Why can't I add a project bot user to another project?

I created a Project Access Token (project_bot_1_xxxx). on project1 that I use in CI/CD to bump the version of my package. The CI/CD job uses “bump2version patch” to update some files in the repo and then git remote add gitlab_origin https://oauth2:$BUMP2VERSION_TOKEN@gitlab.example.com/xxx/yyy.git", and then git push --tags gitlab_origin HEAD:master`.

This part works, I see a new commit in the repo created pushed by this “project_bot_1_xxx” user.

Now that push will trigger a new pipeline (different jobs than the previous one) that will build and publish the python package to the package registry of project2.

project2 is just placeholder project that I want to use just to to have a single package registry to publish all python packages from other repos.

Now, the publishing from project1 to project2 does not work because I’m using $CI_JOB_TOKEN to publish (TWINE_PASSWORD=${CI_JOB_TOKEN}) and $CI_JOB_TOKEN has the permission as the user that triggered the pipeline which is project_bot_1_xxx and that is a Maintainer in project1 but it has no permission whatsoever in project2.

But the I realized that I can’t just add project_1_bot_xxx to project2 , that does seem to be allowed at all.

I know that I can create a Deploy Token on project2 and use that as CI/CD variable in project1. But I really like the idea of having a short-lived token like CI_JOB_TOKEN instead of creating a long-lived Deploy Token.

Is there any way to have a shared project bot user between two unrelated projects (they are not in the same group)? Any other idea on how to approach the problem?

Bot users are scoped to the project/group they are created in. There is currently no way to add them as members somewhere else. Only workaround is to create another Project Access Token in project2 and use that.
As an alternative you could schedule a pipeline that will do what you need. Scheduled pipelines run as the user who created the schedule. But in this case the push to project2 won’t be instantaneous and you probably need to handle any possible diffs in pushed versions.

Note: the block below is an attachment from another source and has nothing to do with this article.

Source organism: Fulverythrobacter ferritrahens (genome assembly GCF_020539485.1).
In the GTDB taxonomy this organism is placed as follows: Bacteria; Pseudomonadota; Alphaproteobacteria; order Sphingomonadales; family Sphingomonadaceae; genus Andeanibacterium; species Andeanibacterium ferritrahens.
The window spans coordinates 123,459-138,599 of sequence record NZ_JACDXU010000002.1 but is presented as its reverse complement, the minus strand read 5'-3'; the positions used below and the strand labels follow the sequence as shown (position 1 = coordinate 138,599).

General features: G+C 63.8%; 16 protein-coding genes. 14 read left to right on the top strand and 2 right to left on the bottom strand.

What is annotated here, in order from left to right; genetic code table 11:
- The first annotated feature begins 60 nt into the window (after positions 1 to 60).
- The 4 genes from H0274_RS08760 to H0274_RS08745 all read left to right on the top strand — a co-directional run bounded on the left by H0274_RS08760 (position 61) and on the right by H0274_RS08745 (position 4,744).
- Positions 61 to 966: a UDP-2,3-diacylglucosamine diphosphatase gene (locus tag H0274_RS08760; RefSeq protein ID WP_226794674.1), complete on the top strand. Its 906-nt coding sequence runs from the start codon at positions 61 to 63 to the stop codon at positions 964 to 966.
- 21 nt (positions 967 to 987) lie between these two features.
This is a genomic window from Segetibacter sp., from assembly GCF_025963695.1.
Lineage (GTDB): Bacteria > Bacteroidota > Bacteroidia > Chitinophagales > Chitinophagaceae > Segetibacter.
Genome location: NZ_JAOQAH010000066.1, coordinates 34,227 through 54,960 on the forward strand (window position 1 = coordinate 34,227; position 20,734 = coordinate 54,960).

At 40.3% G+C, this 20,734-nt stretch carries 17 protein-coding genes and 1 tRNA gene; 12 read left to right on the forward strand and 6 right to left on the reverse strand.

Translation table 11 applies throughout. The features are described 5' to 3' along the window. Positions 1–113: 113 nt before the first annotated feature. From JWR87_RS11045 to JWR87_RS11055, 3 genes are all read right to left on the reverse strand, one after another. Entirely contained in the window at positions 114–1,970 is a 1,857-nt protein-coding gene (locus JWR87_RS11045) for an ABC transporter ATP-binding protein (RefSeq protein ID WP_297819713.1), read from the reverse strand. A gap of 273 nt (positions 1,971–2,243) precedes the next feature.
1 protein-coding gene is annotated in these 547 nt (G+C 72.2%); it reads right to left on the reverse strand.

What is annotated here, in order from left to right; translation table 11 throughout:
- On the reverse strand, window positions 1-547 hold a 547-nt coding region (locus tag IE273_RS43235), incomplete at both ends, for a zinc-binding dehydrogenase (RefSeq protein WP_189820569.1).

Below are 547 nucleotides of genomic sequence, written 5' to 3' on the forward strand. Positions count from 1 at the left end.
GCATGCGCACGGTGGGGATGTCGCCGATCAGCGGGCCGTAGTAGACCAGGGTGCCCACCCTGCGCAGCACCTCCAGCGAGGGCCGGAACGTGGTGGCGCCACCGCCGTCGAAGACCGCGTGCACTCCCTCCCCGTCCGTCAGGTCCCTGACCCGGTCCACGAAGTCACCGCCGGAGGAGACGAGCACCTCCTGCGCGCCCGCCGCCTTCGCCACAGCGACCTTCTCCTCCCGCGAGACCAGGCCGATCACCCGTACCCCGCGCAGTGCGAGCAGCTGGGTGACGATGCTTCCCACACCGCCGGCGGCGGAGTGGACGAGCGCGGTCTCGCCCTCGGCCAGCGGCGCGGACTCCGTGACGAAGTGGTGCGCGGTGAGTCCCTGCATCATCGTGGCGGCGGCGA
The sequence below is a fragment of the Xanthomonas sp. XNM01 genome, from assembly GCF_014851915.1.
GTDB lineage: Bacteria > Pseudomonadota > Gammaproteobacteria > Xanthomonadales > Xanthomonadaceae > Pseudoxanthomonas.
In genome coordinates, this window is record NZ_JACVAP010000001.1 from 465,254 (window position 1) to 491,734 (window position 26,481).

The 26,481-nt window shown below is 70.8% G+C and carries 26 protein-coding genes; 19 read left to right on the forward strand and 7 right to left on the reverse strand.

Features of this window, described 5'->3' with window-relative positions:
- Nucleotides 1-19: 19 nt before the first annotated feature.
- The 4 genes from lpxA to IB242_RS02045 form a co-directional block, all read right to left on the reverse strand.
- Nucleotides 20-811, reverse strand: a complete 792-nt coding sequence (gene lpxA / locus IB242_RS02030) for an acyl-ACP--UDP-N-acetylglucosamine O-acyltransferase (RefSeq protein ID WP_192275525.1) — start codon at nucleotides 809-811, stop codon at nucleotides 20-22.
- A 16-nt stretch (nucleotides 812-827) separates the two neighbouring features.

Another alternative is to create a dedicated user with access where you need. But in case of paid sub you will pay for the seat.

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I created a Deploy Token in project2 and use it as TWINE_USERNAME/TWINE_PASSWORD in project1, but the UI experience in project2 package registry is bad:

I get “Manually published” don’t get a reference to the commit.

Now if I create a new Project Access Token in project2, and use that for TWINE_USERNAME/TWINE_PASSWORD in project1, it’s also bad, it just says “manually published”

When I use CI_JOB_TOKEN and retrigger the pipeline in project1, then the CI_JOB_TOKEN has my user permissions and when the package is published , then the package registry UI tells the tag and commit.

I think you only get this kind of UI experience with CI_JOB_TOKEN because then GitLab knows that CI_JOB_TOKEN corresponds to a specific pipeline and it knows the metadata of that particular pipeline execution. So then it’s able to embed that metadata automatically at publish time if you are using the CI_JOB_TOKEN as credentials.

But if CI_JOB_TOKEN requires project1 and project2 have a user in common and that can’t be a bot user then that’s a bummer and I’ll have to live with the ugly “Manually published”.

I have filed a proposal in GitLab to allow this use case Allow Project Access Token to have permissions in other projects via CI_JOB_TOKEN (#415362) · Issues · GitLab.org / GitLab · GitLab